6) Preach that the Kingdom of God is at hand. The Kingdom of God comes into being wherever God reigns, and wherever His will is done. The Kingdom of God is present in the people through whom God acts. “Hence the early Church equated Christ with the Kingdom of God because God reigns in Christ, God’s will is done in Christ, and God acts through Christ” (Lumen Gentium, #5). Thus, to proclaim the Kingdom of God is the same as to proclaim Christ. In fact, the Church from its beginning, by proclaiming the Good News of Christ, was being faithful to his mandate to proclaim the Kingdom of God. The Kingdom of God has come upon us if God reigns in our hearts, if we do God's will and if God acts through us.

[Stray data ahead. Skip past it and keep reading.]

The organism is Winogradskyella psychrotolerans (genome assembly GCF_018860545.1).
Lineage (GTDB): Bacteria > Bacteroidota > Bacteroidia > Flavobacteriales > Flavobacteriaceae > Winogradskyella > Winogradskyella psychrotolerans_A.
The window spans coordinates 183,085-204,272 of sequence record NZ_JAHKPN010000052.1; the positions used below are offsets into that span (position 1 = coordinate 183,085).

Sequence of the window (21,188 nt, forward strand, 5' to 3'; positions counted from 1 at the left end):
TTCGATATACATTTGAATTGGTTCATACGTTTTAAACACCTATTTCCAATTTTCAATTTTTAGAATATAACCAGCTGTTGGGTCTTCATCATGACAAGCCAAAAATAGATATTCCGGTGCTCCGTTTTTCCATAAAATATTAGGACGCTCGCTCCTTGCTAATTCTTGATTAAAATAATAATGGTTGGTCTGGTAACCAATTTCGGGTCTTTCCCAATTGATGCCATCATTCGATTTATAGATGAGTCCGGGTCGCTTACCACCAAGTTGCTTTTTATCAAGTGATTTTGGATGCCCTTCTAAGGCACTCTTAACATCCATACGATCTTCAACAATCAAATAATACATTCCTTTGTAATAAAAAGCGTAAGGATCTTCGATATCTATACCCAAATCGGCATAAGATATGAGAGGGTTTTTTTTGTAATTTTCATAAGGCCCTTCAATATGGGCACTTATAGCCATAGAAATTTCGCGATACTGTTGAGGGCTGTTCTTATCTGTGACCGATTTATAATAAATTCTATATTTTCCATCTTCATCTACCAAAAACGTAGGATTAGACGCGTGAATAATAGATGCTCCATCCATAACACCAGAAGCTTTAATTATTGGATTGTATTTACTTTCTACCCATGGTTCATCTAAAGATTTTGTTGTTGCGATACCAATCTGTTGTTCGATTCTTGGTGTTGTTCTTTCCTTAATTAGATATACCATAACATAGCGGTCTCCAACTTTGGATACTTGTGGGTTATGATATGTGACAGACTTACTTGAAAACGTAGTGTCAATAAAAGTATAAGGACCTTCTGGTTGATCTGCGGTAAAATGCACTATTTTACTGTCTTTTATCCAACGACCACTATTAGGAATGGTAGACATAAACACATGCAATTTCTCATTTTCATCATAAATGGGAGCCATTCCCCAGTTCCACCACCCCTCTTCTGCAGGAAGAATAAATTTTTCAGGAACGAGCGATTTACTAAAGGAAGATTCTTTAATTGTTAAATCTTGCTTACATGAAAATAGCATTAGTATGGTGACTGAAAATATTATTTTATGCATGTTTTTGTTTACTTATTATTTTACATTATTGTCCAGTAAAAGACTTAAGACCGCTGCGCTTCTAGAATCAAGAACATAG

Life Messages: 1) We need to continue Christ’s mission by proclaiming the Good News: Just as Jesus in today’s Gospel gives instructions to the seventy-two missionaries, he also gives each one of us a mission to carry out. There were just a handful of followers in Jesus’ day to preach the Good News, but today there are over one billion Roman Catholics and about a half billion other Christians (in 30,000 denominations!) who accept Jesus as “Lord” and “Savior.” So there are 1.5 billion missionaries in a world of six billion people.  A recent survey asked the question, “Why do adults join the Catholic Church in spite of the scandals publicized in the media?”  Seventy-five percent of the new adult converts to the Catholic Church reported that they were attracted by a personal invitation from a Catholic who had a lively relationship with Christ and his Church.  As faithful Catholics, we will attract others to the Catholic Church—just as a rose attracts people by its beauty and fragrance. It’s our job.  It’s our responsibility. We must not miss the current opportunities to be apostles in everyday life by our words and deeds.